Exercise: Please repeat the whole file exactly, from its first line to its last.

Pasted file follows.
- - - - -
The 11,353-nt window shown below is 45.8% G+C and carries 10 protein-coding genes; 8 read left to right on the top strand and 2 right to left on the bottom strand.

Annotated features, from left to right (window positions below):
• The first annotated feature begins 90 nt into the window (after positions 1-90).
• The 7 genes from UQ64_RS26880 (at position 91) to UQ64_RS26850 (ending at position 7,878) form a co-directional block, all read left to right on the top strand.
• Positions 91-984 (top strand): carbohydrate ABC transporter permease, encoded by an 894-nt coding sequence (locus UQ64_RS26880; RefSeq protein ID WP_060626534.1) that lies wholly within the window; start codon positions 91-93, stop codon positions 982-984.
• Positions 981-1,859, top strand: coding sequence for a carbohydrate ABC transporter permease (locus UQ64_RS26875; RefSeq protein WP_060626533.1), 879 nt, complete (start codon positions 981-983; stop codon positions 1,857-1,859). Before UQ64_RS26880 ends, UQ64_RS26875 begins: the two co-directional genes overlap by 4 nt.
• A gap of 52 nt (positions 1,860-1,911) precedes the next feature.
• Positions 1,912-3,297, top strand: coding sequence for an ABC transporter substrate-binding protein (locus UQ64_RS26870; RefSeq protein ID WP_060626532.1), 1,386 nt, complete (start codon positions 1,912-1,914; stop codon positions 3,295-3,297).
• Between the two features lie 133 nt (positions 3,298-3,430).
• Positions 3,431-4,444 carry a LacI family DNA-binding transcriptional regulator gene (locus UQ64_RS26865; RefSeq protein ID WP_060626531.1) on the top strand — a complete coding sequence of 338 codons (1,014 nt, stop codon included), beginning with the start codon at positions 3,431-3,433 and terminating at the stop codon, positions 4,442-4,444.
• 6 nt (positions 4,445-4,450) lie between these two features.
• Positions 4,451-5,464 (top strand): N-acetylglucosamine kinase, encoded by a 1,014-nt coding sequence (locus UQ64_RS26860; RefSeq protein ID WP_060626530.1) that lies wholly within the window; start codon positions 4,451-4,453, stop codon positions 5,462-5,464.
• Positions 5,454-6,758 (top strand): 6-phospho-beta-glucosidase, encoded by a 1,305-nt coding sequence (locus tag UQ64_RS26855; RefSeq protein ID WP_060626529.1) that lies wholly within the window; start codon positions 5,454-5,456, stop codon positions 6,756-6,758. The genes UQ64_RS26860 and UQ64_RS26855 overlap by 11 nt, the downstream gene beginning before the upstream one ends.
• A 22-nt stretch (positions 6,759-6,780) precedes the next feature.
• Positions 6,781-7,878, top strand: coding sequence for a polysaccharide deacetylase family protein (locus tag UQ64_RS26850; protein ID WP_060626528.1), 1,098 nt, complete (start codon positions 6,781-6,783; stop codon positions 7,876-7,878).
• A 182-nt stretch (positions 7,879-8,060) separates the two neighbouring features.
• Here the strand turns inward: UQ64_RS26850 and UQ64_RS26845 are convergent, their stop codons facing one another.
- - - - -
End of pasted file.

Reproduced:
The 11,353-nt window shown below is 45.8% G+C and carries 10 protein-coding genes; 8 read left to right on the top strand and 2 right to left on the bottom strand.

Annotated features, from left to right (window positions below):
• The first annotated feature begins 90 nt into the window (after positions 1-90).
• The 7 genes from UQ64_RS26880 (at position 91) to UQ64_RS26850 (ending at position 7,878) form a co-directional block, all read left to right on the top strand.
• Positions 91-984 (top strand): carbohydrate ABC transporter permease, encoded by an 894-nt coding sequence (locus UQ64_RS26880; RefSeq protein ID WP_060626534.1) that lies wholly within the window; start codon positions 91-93, stop codon positions 982-984.
• Positions 981-1,859, top strand: coding sequence for a carbohydrate ABC transporter permease (locus UQ64_RS26875; RefSeq protein WP_060626533.1), 879 nt, complete (start codon positions 981-983; stop codon positions 1,857-1,859). Before UQ64_RS26880 ends, UQ64_RS26875 begins: the two co-directional genes overlap by 4 nt.
• A gap of 52 nt (positions 1,860-1,911) precedes the next feature.
• Positions 1,912-3,297, top strand: coding sequence for an ABC transporter substrate-binding protein (locus UQ64_RS26870; RefSeq protein ID WP_060626532.1), 1,386 nt, complete (start codon positions 1,912-1,914; stop codon positions 3,295-3,297).
• Between the two features lie 133 nt (positions 3,298-3,430).
• Positions 3,431-4,444 carry a LacI family DNA-binding transcriptional regulator gene (locus UQ64_RS26865; RefSeq protein ID WP_060626531.1) on the top strand — a complete coding sequence of 338 codons (1,014 nt, stop codon included), beginning with the start codon at positions 3,431-3,433 and terminating at the stop codon, positions 4,442-4,444.
• 6 nt (positions 4,445-4,450) lie between these two features.
• Positions 4,451-5,464 (top strand): N-acetylglucosamine kinase, encoded by a 1,014-nt coding sequence (locus UQ64_RS26860; RefSeq protein ID WP_060626530.1) that lies wholly within the window; start codon positions 4,451-4,453, stop codon positions 5,462-5,464.
• Positions 5,454-6,758 (top strand): 6-phospho-beta-glucosidase, encoded by a 1,305-nt coding sequence (locus tag UQ64_RS26855; RefSeq protein ID WP_060626529.1) that lies wholly within the window; start codon positions 5,454-5,456, stop codon positions 6,756-6,758. The genes UQ64_RS26860 and UQ64_RS26855 overlap by 11 nt, the downstream gene beginning before the upstream one ends.
• A 22-nt stretch (positions 6,759-6,780) precedes the next feature.
• Positions 6,781-7,878, top strand: coding sequence for a polysaccharide deacetylase family protein (locus tag UQ64_RS26850; protein ID WP_060626528.1), 1,098 nt, complete (start codon positions 6,781-6,783; stop codon positions 7,876-7,878).
• A 182-nt stretch (positions 7,879-8,060) separates the two neighbouring features.
• Here the strand turns inward: UQ64_RS26850 and UQ64_RS26845 are convergent, their stop codons facing one another.